Poets know intelligent and reasonably educated people who never read literature and are content in family, career, and home; confronted with the fact of this happiness gives poets, gives those absorbed in Letters, pause: is literature necessary?  Is literature only for the unhappy?  Once happiness is reached, what else is there to say of those things which only aim at happiness, unless poetry, too, be nothing more than a pure record of happiness?  But how can poetry ever be a pure record of happiness unless it be some rapidly understood tom-foolery in rhyme, like a limerick, which insults the taste of every true person of Letters?

It is not a question of making an effort towards happiness, either: the beautiful family is happy in the whole arc of their actions, from the click of the camera to the putting up in the home the beautiful picture of their beautiful family; there is no lesson or trial to go through to acheive happiness; for the beautiful family in question, happiness is here, and all their days and nights are a delight.  Let us swallow our poet’s pride for a minute and ask: Why should they ‘figure out’ the ‘difficult’ poem?  Why should they be educated by poetry?  Why should they read x number of texts, in order that they can understand poetry?

Let us recall Oscar Wilde’s philosophy all we want: to write is more important than to do; the critical spirit,—handed down to us by the Greeks, kept alive by the Romans and later the Germans, the English, the Spanish, and the French–is the basis of all improvement and beauty in human life—let us recall this all we want, and if it’s true, it belongs to the past. And if the acheivements and insights of the past still live—and no doubt they do—it is the very nature of inherited happiness that it needn’t be re-visited and re-worked if it is truly an inherited happiness. Wilde himself would assert the logic: the gift of the Greeks would not be a gift, if the gift had to be created, again, and all those receiving the gift made unhappy by the labor of making the gift, again.  Knowing and doing pale before the god, happiness.

What does a person with a happy and beautiful life, a kind person with beautiful photos of a beautiful family on a beautiful home’s walls, what does such a person require of literature—which revolves around misfortune, and uses words to express the unreal?

Literature that expresses misfortune is obviously more advanced than the person who is merely happy, for we should assume the work of literature—whether its author happens to be happy, or not—expresses the truth that somewhere else others are unhappy—even due to injustice—which may even politically accuse those who are happy.  But as truthful and concerned with justice as certain literature may be, the question remains: why should the happy read it?  And if only the unhappy read it, what is to be gained from the misery expressed within that literature even to them—the unhappy?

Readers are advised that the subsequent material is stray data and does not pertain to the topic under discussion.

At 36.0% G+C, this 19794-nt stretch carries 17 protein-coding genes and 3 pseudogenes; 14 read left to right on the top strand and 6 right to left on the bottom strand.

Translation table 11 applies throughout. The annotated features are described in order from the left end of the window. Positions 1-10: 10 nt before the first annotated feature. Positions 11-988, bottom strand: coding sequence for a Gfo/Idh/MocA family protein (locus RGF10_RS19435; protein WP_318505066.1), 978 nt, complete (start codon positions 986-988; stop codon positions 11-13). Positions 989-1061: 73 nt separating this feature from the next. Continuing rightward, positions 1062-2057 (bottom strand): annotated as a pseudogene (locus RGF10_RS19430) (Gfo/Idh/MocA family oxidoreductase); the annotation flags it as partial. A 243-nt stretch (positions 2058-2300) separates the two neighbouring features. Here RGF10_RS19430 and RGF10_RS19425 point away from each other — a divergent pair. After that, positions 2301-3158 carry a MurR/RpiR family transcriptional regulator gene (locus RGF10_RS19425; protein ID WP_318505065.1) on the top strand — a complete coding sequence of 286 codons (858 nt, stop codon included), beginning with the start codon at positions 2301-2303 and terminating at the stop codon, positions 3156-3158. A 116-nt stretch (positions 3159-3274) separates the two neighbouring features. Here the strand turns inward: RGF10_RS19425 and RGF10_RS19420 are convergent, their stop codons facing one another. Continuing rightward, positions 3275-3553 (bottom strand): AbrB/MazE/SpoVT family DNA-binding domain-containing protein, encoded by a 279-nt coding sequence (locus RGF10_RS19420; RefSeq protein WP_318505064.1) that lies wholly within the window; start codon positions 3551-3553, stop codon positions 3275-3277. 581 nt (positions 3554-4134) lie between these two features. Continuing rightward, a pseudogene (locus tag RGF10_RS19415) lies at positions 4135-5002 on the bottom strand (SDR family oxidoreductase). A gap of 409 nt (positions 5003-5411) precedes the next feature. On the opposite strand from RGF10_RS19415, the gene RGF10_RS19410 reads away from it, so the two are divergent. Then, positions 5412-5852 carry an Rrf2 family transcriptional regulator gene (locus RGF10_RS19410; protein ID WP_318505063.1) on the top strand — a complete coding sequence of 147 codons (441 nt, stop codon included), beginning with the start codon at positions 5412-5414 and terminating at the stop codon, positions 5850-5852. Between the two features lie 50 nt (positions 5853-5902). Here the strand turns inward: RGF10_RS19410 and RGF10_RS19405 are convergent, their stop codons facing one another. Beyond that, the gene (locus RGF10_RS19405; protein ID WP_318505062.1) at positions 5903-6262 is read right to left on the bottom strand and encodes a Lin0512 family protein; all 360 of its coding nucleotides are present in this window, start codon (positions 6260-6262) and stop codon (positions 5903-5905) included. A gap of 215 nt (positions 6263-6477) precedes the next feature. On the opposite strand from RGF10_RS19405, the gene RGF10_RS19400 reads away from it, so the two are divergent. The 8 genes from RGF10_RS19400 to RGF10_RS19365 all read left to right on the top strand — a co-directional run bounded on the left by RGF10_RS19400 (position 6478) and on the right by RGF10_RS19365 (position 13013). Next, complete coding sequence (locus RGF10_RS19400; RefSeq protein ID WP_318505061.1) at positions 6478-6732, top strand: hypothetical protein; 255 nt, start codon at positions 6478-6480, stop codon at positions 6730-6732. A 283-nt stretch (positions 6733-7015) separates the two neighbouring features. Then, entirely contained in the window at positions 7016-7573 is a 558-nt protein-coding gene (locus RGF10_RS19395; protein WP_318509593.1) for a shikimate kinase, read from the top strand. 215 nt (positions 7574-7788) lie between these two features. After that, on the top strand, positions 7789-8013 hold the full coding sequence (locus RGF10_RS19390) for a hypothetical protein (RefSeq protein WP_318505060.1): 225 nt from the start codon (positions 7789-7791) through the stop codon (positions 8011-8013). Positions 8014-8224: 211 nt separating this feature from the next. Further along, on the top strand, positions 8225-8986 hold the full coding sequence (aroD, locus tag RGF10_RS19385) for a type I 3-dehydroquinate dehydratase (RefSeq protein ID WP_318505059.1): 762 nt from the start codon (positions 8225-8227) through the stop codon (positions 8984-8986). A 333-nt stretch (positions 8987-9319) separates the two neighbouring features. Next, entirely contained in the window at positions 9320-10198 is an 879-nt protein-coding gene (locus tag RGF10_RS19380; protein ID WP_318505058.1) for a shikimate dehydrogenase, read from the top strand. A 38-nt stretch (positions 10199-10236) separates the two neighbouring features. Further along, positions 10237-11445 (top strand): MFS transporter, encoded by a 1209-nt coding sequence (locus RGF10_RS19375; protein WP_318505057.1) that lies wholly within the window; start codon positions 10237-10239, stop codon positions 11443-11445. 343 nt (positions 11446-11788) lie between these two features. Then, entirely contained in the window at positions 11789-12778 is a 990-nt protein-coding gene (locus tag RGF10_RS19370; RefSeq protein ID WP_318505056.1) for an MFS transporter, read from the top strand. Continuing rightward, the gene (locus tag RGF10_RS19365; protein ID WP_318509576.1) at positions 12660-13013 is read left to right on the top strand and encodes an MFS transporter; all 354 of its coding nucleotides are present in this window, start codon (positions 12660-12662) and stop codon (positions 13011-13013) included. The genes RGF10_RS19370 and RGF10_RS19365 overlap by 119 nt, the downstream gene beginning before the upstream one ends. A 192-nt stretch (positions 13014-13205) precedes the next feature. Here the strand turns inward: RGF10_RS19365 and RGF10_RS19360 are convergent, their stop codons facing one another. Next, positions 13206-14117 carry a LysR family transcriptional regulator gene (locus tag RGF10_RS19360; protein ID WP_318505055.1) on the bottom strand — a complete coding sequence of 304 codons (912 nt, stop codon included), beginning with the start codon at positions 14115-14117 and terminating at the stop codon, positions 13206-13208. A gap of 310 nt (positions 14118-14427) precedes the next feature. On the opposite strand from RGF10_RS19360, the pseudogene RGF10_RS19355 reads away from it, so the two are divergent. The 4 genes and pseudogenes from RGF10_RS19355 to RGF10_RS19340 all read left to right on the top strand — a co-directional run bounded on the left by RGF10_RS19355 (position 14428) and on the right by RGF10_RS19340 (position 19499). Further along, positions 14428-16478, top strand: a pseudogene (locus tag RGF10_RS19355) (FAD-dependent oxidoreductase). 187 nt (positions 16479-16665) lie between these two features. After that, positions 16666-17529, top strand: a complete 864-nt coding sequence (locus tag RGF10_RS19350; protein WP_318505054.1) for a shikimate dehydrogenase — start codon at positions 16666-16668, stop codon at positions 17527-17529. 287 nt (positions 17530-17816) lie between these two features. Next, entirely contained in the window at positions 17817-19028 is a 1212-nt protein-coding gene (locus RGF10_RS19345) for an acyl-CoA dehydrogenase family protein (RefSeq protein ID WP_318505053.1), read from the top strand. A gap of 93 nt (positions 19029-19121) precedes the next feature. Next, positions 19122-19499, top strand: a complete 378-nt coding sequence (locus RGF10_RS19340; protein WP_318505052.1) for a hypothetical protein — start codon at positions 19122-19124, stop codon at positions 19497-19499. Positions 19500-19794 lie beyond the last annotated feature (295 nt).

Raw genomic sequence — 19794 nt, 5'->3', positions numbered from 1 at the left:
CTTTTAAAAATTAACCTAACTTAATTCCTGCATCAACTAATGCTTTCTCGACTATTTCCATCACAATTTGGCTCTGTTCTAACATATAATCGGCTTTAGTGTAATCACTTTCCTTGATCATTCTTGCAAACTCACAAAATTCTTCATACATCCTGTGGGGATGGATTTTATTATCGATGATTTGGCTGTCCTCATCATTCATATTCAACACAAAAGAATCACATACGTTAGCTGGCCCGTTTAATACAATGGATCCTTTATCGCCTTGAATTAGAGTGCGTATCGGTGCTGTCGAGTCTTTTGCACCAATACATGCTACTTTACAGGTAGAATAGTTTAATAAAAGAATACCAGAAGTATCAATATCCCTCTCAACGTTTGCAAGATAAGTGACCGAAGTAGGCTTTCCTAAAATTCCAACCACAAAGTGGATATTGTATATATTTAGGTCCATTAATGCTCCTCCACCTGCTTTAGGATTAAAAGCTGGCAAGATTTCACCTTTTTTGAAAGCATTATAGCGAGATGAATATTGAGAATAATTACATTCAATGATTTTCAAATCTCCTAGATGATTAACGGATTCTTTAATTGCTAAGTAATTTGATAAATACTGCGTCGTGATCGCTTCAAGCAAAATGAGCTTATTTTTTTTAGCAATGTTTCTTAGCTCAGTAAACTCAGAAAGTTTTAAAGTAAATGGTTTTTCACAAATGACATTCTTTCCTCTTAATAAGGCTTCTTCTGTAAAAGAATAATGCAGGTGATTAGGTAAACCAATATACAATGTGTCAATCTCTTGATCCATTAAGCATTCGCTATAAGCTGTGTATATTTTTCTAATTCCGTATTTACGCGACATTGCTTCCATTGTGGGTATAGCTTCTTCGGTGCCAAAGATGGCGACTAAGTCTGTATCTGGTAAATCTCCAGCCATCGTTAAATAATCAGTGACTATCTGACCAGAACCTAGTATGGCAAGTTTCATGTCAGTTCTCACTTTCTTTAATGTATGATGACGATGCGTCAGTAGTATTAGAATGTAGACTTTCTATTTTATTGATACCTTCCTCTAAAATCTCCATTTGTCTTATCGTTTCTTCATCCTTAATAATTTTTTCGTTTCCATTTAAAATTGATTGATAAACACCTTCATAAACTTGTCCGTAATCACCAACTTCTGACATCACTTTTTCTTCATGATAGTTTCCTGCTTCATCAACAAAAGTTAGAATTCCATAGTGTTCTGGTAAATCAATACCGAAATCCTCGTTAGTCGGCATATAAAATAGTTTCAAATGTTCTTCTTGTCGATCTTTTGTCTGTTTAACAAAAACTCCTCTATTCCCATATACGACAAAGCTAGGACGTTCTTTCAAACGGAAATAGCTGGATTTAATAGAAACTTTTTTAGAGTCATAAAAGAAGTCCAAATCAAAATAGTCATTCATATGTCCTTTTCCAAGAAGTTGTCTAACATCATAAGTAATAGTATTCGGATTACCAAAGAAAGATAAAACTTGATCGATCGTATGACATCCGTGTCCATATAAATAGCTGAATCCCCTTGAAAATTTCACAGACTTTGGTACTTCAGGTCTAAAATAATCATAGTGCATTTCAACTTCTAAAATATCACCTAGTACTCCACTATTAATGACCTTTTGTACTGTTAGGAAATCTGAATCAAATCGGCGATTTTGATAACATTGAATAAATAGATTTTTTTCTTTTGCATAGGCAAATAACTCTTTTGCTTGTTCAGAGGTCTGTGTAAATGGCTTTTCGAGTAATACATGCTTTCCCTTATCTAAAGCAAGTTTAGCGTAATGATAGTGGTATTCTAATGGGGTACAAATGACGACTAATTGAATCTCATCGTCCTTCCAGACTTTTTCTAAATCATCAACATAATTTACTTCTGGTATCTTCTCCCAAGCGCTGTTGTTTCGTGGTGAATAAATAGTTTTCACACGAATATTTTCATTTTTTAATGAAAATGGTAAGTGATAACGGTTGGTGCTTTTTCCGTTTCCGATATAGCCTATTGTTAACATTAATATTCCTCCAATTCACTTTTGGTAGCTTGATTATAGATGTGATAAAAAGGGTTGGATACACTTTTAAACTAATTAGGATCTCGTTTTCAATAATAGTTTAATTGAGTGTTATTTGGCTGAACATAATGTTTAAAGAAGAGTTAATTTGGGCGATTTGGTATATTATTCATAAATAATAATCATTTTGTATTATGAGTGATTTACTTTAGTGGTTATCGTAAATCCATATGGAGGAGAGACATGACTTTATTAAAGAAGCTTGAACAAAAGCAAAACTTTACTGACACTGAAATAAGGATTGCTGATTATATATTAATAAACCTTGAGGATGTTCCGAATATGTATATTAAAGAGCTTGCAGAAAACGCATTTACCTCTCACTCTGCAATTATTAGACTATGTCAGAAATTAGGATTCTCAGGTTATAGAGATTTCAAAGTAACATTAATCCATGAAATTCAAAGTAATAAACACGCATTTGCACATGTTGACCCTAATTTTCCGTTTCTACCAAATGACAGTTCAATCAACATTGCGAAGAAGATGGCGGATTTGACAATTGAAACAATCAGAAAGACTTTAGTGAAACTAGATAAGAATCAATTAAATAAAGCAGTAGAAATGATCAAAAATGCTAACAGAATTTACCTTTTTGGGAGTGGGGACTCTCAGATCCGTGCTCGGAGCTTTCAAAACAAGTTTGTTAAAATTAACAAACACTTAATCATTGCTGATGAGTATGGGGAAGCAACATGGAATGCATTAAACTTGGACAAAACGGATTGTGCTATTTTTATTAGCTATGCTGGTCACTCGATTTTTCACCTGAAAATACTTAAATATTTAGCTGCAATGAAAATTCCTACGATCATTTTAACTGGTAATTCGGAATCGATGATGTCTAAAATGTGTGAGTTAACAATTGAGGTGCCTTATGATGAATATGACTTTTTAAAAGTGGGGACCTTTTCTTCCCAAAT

The miserable may be comforted in knowing there are those even more miserable than they are.  Therefore the miserable will be drawn to misery in a medium that puts that misery on someone else—thus making them happy; so happiness can spring from misery.  But we are speaking of the happy, who have no need of this misery at all; they will never be attracted to literature that inevitably expresses misery.

This leads to a wider question about literature in general: what good is fictional misery, anyway?

Is the logic of literature this: the misery is acceptable so long as it is, in fact, fictional?  But if the misery is more acceptable if it is fictional, that is, unreal, it follows it would be better still if the misery were erased altogether, and the literature of misery dispensed with entirely.

And here we arrive at the spirit of Plato—whom Oscar Wilde admired most as a critic of art in Wilde’s overall admiration of the Greeks.  Plato was quick to dismiss the unreal as unreal and blithely asserted most famously that happiness and “the good” should always be our goal, never the miserable or the unreal.

Aristotle’s most famous rebuke of Plato is found in Aristotle’s far-reaching Catharsis Theory: misery in literature can purge misery from the mind of the audience; misery can chase out misery—but this sounds suspiciously close to finding happiness in another’s misery, which is not purgative at all. 

A second part to Aristotle’s rather dubious Catharsis Theory is that Tragedy, expressed nobly, can elevate the merely miserable.  But if one is really miserable, why elevate that misery?  Only happiness ought to be elevated.  The only way this Aristotle idea of tragic nobility can work is if it is merely a trick to lure the ‘misery loves company’ audience into refinement and thus, perhaps, towards happiness, and this seems to be what Shakespeare was doing, as he was so careful to mix poetry, comedy and tragedy, or, we might say, misery and happiness, together, so that happiness might have a little to do with that modern audience inevitably drawn, by that period in history, to literary entertainment.

The illogical poison introduced by Aristotle to Plato’s wisdom has done such damage that subsequent genius (Shakespeare, for instance) has been chiefly involved in mitigating the accepted Aristotelian flaw.

But the greatest argument for misery in literature is the one used by U.S. educators: teach war, racism, slavery, holocaust, etc. not only in history, but in literature, so it never happens again.